December 27, 2014 by Paul Goldsmith
Normally, you would expect the announcement that inflation has fallen as far down as 1% to be greeted with joy. Yet, the Consumer Prices Index’s fall has led economists to start to worry about a different problem: Deflation.
Certainly, the press and the Government have been positive about it. That prices are rising slower than wages are rising can only help with the costs of living. This is particularly resonant given that the fall in inflation is because of the drop in fuel prices (caused by the fall in the price of oil) and the fall in food prices (caused by the current supermarket price wars).
That the fall in inflation was caused by price falls in goods that were so central to the average household’s budget will feel like a tax cut to the public. It means that should Bank of England Governor Mark Carney have to write the letter to Chancellor George Osborne that he will need to write should inflation fall again below 1% (the Bank of England has a target of 2% plus or minus 1%), the letter will not be difficult to write. Any government that has achieved inflation- less economic growth is a government that should be happy with its’ lot. It has even been called an “early Christmas present”.
This is why we have to leave the voices of dissent to economists. The Eurozone is currently battling deflationary pressure, and it is feared this could now happen in the UK.
It is easy for people to think deflation might be a good thing. After all, if prices fall, surely that is to the advantage of the British public right?
Wrong. Deflation can be a disaster for an economy. Deflation works for an economy if prices fall as peoples’ disposable income is rising. But in almost all cases it will be falling. Here’s why.
Deflation discourages consumer spending – think about what you would do if you knew prices were falling. You would delay expenditure wouldn’t you? This is why deflation leads to lower consumer spending and lower economic growth, which could mean unemployment and lower wages. The Japanese ‘deflationary spiral’ that lasted for 20 years started here.
Deflation increases the real interest rate – If you have money in the bank and deflation is 2%, then even if Interest rates are at 0%, you are getting a 2% return on your bank account. So there is an inadvertent tightening of monetary policy. Britain can use quantitative easing to help here, but Eurozone countries can’t. But given more money might be saved, it will reduce consumer spending and again add to the slowing of economic growth.
Deflation increases the real value of debt – If you have debt of £10,000, that amount becomes smaller with inflation, but bigger with deflation. So debtors have more problems paying off their debt. This adds to the fall in consumer spending mentioned above as consumers have less disposable income.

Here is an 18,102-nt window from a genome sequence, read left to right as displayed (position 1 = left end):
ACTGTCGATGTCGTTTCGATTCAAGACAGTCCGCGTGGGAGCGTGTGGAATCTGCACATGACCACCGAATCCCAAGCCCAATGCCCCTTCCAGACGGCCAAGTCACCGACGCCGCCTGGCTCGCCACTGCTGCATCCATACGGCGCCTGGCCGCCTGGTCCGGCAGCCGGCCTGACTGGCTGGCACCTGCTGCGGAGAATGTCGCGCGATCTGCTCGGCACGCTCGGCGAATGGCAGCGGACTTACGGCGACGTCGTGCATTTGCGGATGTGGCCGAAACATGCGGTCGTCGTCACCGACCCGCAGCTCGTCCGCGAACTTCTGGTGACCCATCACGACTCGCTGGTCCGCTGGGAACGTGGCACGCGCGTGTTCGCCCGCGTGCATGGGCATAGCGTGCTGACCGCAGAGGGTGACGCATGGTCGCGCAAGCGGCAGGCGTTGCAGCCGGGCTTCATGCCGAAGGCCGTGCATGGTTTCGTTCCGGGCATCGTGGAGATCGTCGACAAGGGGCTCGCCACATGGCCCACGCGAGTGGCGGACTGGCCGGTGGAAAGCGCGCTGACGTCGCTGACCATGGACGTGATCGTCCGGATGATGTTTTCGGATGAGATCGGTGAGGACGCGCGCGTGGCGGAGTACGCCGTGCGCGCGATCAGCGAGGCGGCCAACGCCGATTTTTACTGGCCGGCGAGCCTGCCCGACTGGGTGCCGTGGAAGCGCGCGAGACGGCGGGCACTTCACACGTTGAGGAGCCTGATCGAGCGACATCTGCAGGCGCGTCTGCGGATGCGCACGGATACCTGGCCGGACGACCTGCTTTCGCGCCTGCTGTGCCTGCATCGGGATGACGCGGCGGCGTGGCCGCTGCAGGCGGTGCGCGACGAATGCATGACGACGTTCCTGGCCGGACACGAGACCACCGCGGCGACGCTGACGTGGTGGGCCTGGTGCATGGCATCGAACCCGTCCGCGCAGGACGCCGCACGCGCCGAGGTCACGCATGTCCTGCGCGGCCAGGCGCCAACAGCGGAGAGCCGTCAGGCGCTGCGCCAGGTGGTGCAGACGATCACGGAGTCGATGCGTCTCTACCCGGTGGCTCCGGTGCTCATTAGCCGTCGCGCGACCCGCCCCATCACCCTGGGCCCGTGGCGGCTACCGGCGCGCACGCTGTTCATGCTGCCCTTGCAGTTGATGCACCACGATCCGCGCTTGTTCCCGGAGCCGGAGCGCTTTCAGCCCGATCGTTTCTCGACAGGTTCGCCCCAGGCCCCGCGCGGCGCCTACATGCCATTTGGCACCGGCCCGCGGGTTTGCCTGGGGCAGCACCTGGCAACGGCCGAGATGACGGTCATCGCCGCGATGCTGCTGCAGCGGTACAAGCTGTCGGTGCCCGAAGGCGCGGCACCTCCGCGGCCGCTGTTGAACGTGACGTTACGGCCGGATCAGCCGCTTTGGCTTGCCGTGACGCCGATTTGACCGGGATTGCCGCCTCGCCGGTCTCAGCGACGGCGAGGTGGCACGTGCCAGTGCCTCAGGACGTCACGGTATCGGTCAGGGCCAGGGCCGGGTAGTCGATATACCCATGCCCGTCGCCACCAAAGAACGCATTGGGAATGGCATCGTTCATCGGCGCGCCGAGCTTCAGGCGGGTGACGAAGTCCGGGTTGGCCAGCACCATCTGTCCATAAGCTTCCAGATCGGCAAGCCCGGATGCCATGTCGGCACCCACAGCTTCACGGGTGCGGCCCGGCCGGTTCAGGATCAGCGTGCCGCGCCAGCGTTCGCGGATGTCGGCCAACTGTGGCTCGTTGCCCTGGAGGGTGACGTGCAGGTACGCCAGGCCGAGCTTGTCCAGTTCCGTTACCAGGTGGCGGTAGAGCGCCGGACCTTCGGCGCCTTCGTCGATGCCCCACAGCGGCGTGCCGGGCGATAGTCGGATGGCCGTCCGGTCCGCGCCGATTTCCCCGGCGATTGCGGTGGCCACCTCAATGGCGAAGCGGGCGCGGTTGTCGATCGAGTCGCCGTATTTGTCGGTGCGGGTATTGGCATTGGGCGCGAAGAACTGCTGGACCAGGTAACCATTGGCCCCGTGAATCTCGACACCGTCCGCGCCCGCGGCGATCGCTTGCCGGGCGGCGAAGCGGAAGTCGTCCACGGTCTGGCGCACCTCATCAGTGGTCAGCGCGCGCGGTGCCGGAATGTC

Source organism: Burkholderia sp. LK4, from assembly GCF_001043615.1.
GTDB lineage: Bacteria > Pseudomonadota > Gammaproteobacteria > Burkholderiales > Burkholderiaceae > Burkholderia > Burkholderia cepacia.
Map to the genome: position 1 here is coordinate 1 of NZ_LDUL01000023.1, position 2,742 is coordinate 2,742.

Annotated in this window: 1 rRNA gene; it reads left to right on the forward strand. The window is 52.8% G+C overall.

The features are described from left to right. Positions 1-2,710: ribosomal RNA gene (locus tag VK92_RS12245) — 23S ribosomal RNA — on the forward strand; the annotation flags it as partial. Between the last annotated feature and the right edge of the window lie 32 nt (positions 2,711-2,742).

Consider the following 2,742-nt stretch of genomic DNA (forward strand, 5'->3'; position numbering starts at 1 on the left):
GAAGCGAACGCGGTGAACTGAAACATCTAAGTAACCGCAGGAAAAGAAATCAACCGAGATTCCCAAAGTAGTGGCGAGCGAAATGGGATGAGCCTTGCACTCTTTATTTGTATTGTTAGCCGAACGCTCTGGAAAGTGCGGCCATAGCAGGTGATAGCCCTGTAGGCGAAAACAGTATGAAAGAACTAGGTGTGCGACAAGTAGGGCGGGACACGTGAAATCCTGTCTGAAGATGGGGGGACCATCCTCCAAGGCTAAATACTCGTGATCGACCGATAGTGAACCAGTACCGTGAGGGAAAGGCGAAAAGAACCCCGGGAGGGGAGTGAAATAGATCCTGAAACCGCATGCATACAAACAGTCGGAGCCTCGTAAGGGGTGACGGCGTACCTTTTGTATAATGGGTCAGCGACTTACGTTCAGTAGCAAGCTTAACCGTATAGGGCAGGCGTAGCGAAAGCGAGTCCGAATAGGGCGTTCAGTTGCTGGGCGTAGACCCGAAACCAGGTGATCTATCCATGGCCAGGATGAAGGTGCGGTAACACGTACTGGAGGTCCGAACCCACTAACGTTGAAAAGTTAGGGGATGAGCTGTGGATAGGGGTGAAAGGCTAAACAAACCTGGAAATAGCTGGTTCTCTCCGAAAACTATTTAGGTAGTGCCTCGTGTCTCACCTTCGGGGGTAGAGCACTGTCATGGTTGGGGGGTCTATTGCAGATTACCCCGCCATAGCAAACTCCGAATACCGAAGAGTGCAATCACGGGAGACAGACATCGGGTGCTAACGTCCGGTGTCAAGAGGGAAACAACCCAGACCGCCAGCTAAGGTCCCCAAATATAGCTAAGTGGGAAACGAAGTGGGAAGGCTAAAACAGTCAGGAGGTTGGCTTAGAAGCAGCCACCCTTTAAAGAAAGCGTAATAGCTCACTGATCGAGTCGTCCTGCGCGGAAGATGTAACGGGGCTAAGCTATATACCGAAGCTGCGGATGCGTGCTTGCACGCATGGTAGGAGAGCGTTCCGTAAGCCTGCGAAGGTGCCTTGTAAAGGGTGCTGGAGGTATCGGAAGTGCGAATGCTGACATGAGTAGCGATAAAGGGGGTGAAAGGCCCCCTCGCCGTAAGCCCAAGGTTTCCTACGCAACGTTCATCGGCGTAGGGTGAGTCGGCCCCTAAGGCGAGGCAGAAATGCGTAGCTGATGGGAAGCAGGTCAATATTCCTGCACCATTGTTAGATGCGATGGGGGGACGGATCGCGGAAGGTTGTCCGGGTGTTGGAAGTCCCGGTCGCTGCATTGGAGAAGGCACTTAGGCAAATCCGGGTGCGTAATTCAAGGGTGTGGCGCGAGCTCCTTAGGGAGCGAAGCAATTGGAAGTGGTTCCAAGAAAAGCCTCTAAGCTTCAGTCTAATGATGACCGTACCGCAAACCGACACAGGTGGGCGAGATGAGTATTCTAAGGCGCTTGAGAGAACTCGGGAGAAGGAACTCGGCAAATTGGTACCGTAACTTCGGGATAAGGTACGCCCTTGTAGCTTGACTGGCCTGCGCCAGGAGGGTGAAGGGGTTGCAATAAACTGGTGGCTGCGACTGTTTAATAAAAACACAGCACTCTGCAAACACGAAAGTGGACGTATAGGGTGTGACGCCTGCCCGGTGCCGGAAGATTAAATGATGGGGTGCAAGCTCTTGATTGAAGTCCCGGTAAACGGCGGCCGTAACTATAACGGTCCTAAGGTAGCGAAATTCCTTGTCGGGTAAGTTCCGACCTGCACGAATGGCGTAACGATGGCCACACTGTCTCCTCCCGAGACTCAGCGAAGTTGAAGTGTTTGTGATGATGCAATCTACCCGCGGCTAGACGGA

Deflation causes real wage unemployment – Prices are falling for companies, but wages won’t fall. Workers simply won’t accept a fall in nominal wages (wages not taking into account of inflation), even if prices are falling. But that puts companies in a difficult position. Spending is slowing down, and the revenue they get from units sold is falling due to deflation. So companies have little option put to cut costs, raising unemployment. This lowers disposable income, and thus consumption and economic growth.
Worse, as Japan has experienced, once deflation sets in it is difficult to get out of. The fall in demand caused by the consequences above leads to unemployment which leads to a further fall in demand. This is why you can get into a ‘deflationary spiral’, and why the Government and the Bank of England need to be careful about this fall in inflation.
So what should they do? Well, we should see what happens in the near future. The fall in fuel prices is caused by the fall in oil prices, and that could be temporary. If oil prices rise again, so could fuel prices, and inflation could get higher. Supermarket price wars ‘break out’ but don’t often last. So the Government should wait and see if this fall in inflation sets in longer term.
If it does? The Government get the luxury of needing to use policies that might stimulate demand, although it is not that simple. They could use quantitative easing to print money, but what is more likely politically might be some tax cuts. However, there is one problem with tax cuts – the deficit. As Shinzo Abe is discovering in Japan at the moment, trying to combat deflation when you have a debt problem involves macroeconomic conflicts that are extremely difficult to resolve. More on that in a future blog.
So yes, we should be happy with inflation at 1%. But not too happy.